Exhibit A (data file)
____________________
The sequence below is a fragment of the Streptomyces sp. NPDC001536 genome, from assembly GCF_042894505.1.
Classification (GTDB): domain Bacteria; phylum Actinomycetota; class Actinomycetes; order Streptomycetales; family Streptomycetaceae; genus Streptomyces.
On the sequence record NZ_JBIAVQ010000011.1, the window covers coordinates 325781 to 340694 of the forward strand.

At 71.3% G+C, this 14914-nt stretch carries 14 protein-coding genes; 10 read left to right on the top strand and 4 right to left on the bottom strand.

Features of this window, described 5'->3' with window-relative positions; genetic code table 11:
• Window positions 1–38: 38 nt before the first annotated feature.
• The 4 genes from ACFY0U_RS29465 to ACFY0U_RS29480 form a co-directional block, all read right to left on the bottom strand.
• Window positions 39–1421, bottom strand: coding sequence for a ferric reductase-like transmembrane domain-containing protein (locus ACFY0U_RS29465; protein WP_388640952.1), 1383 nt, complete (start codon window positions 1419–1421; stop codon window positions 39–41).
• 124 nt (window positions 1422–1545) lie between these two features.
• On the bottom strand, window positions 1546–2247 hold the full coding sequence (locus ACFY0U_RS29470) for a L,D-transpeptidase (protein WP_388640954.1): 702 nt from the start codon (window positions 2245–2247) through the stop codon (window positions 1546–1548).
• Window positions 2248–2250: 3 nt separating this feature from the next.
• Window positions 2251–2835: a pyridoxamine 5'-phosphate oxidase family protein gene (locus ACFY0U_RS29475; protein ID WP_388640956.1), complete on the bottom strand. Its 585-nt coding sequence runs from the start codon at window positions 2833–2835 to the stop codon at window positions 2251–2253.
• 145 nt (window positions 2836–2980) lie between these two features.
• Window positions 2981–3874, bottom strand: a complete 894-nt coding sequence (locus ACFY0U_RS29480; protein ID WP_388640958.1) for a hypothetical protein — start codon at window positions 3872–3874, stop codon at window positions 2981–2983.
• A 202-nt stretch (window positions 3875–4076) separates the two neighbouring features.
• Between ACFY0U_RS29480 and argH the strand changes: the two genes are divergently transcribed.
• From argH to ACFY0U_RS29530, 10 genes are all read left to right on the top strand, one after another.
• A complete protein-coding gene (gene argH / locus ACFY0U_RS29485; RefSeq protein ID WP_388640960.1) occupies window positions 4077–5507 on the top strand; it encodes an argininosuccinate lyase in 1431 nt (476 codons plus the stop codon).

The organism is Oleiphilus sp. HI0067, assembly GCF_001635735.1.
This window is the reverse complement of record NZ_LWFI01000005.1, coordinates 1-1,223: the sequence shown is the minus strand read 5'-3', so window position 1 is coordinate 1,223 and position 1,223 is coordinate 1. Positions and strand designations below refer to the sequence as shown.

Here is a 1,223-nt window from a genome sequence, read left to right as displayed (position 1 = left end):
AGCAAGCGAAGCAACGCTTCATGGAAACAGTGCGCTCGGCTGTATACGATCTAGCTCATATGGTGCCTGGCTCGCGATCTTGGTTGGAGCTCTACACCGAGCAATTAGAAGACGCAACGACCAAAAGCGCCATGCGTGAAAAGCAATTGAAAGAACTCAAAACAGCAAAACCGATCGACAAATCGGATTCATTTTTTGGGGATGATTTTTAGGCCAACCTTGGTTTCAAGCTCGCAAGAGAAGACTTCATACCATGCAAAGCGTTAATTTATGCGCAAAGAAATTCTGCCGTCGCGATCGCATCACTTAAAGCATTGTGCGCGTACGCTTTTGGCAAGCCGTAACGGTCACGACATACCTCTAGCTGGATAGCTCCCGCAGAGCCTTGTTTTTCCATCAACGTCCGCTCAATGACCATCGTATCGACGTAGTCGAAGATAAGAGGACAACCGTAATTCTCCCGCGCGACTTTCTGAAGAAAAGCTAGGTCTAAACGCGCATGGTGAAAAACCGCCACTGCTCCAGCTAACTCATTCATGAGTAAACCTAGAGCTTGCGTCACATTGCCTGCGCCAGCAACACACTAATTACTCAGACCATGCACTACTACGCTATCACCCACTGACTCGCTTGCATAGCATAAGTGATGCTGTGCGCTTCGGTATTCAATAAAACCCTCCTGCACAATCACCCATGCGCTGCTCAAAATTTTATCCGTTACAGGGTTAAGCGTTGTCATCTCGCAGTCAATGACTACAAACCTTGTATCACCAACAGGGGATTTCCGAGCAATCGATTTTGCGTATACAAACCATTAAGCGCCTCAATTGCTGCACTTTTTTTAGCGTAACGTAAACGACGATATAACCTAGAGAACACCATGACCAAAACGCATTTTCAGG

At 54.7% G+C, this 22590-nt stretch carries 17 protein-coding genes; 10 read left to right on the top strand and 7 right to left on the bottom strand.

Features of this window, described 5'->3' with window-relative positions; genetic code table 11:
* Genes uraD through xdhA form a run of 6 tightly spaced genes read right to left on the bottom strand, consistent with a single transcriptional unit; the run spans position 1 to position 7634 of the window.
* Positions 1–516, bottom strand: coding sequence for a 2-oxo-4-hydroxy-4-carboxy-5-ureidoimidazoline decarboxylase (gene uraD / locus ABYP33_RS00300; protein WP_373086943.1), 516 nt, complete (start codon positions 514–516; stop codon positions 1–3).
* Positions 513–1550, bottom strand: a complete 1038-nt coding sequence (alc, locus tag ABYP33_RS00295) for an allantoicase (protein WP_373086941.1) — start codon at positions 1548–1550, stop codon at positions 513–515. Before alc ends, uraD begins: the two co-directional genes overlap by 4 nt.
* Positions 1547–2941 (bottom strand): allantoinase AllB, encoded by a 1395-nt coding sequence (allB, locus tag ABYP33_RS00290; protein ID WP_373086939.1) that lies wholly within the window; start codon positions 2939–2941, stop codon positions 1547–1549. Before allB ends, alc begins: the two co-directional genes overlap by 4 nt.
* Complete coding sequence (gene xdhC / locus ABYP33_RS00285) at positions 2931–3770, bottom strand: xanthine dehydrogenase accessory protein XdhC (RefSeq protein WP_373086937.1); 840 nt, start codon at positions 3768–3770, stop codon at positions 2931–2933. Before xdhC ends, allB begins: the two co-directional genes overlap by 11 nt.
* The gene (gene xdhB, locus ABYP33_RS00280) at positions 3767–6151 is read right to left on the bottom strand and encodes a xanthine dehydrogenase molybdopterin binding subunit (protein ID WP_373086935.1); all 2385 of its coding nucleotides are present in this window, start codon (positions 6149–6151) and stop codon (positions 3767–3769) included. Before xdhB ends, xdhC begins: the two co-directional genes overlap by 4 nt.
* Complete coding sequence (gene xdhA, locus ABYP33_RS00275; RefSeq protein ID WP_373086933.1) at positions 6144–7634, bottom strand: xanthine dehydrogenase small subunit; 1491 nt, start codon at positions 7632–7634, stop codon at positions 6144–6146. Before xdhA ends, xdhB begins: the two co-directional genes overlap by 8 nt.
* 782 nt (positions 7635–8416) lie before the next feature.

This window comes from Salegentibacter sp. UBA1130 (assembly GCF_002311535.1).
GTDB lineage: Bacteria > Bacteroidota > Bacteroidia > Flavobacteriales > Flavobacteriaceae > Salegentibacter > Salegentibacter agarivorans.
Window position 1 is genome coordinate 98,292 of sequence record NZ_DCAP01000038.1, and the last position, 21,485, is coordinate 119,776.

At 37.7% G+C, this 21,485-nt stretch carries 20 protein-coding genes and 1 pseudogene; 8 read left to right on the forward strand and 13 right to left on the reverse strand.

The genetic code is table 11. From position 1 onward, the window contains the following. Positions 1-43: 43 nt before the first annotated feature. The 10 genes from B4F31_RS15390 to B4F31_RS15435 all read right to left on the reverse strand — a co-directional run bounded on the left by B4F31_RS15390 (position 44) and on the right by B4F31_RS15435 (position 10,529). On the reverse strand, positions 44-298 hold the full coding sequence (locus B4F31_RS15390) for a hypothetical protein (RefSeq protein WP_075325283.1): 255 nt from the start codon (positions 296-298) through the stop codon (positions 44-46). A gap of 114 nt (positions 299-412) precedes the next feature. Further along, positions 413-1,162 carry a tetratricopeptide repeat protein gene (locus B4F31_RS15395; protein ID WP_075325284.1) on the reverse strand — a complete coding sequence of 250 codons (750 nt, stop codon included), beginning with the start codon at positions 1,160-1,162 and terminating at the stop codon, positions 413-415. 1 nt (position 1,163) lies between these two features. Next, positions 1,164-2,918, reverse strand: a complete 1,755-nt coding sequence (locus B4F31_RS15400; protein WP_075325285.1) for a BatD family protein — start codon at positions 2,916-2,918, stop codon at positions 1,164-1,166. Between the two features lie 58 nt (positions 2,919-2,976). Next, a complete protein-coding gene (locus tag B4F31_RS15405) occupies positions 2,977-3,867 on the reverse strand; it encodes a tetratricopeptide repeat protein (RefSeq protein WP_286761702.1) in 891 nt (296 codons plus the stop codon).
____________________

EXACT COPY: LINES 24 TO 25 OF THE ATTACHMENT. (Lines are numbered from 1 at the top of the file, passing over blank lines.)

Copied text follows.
Features of this window, described 5'->3' with window-relative positions; genetic code table 11:
* Genes uraD through xdhA form a run of 6 tightly spaced genes read right to left on the bottom strand, consistent with a single transcriptional unit; the run spans position 1 to position 7634 of the window.